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Electric field-dependence of fine-structure splitting energy and QD exciton polarization.(a) Variation of ΔFSS (closed-down triangles) with the electric field. The inset shows a sketch of the biexciton–exciton cascaded emission for E~29 kV cm−1 (ΔFSS~0). (b) Linear polarization dependence of the exciton X at various electric fields (from top): E=−45, 22, 27 and 29.2 kV cm−1, relative to , the sample's crystallographic axis. All polar plots have an axis scale increment of 10 μeV. The solid lines represent a fit to the data with a sinusoidal function. (c) Variation of the exciton polarization angle ϕ with the electric field. The inset describes the angle ϕ relative to the crystal axis . The exciton PL emission cannot be seen when −30<E<−0.2 kV cm−1. (d) Evolution of the degree of exciton PL circular polarization Pc (closed-up triangles) with the electric field. (e) Circular polarization resolved detection σ+ (open-circles) and σ− (closed-squares) of the exciton PL spectra at two different electric fields: 23 kV cm−1 (top) and 29.2 kV cm−1 (bottom).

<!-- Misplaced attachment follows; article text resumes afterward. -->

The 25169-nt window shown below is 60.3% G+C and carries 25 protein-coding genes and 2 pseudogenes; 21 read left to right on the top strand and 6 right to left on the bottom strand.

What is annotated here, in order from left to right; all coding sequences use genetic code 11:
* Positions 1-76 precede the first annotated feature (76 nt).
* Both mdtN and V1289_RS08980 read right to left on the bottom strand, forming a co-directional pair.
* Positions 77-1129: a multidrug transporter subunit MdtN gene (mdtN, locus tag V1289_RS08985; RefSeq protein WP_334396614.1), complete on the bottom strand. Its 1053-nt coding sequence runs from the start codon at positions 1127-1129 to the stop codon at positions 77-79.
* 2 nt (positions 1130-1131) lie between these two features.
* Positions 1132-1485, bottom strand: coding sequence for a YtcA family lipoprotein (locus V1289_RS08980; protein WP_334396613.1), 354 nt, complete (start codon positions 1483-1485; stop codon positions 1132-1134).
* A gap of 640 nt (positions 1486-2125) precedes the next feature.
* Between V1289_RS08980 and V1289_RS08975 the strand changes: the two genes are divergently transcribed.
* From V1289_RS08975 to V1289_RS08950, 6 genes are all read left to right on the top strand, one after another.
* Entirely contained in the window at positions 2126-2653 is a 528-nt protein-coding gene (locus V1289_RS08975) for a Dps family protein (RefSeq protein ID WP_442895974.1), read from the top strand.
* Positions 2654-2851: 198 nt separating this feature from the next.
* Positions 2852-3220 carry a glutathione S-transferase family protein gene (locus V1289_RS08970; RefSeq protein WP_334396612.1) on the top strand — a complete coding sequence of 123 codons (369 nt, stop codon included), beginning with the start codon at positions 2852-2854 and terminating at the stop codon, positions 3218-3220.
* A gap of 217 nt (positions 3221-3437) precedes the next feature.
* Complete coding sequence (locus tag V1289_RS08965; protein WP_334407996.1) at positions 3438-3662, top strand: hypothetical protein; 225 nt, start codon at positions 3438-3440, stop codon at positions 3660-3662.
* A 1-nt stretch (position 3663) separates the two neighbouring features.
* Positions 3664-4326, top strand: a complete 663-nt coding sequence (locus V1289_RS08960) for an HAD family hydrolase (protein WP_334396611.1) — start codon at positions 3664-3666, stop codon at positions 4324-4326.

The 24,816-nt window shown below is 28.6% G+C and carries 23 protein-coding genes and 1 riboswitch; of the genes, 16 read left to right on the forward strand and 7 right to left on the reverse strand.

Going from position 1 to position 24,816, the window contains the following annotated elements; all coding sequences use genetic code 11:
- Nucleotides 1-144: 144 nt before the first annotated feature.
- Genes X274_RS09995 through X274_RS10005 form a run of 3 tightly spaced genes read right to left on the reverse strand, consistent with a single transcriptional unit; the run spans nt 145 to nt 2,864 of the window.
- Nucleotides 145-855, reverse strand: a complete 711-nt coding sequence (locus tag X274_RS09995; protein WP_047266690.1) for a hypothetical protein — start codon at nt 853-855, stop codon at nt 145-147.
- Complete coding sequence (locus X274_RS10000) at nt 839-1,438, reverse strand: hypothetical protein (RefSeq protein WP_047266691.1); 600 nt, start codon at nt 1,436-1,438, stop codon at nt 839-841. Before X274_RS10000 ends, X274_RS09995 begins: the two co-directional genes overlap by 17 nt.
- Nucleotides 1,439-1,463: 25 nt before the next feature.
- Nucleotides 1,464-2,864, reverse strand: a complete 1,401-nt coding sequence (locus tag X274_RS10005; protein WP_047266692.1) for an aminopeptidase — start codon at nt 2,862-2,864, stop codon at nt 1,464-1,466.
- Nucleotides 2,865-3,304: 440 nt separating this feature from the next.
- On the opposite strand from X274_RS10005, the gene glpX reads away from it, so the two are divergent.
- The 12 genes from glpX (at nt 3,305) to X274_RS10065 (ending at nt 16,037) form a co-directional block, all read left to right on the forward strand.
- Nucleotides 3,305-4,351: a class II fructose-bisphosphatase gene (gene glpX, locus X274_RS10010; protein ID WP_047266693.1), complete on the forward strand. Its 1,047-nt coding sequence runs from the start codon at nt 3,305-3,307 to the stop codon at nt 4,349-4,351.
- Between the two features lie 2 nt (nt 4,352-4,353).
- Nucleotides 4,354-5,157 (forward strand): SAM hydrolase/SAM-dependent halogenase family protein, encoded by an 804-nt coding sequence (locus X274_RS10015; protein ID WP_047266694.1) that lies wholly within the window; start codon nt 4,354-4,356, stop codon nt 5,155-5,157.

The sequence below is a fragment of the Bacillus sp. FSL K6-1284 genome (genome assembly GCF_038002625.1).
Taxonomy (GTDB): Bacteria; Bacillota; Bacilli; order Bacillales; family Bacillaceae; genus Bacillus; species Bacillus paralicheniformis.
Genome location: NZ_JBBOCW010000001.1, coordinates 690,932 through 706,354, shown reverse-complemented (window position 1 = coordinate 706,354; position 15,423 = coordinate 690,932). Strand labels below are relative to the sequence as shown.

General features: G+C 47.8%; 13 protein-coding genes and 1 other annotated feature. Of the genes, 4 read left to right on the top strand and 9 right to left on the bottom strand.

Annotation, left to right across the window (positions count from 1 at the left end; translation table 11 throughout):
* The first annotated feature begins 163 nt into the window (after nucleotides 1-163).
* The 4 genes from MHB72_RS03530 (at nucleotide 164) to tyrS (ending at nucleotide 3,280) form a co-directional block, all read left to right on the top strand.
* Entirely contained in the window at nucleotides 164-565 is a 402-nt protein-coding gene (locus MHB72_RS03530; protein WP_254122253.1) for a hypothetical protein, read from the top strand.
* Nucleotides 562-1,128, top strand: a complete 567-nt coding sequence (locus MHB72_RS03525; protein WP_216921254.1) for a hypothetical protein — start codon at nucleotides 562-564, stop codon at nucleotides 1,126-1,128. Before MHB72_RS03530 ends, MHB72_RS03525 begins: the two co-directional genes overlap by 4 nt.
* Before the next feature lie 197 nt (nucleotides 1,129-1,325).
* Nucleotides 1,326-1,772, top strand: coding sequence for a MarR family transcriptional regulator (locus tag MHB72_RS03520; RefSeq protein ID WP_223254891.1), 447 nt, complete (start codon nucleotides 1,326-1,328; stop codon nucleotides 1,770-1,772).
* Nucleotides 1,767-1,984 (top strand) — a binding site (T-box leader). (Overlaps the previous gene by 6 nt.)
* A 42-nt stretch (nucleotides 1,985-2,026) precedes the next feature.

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f2: Electric field-dependence of fine-structure splitting energy and QD exciton polarization.(a) Variation of ΔFSS (closed-down triangles) with the electric field. The inset shows a sketch of the biexciton–exciton cascaded emission for E~29 kV cm−1 (ΔFSS~0). (b) Linear polarization dependence of the exciton X at various electric fields (from top): E=−45, 22, 27 and 29.2 kV cm−1, relative to , the sample's crystallographic axis. All polar plots have an axis scale increment of 10 μeV. The solid lines represent a fit to the data with a sinusoidal function. (c) Variation of the exciton polarization angle ϕ with the electric field. The inset describes the angle ϕ relative to the crystal axis . The exciton PL emission cannot be seen when −30<E<−0.2 kV cm−1. (d) Evolution of the degree of exciton PL circular polarization Pc (closed-up triangles) with the electric field. (e) Circular polarization resolved detection σ+ (open-circles) and σ− (closed-squares) of the exciton PL spectra at two different electric fields: 23 kV cm−1 (top) and 29.2 kV cm−1 (bottom).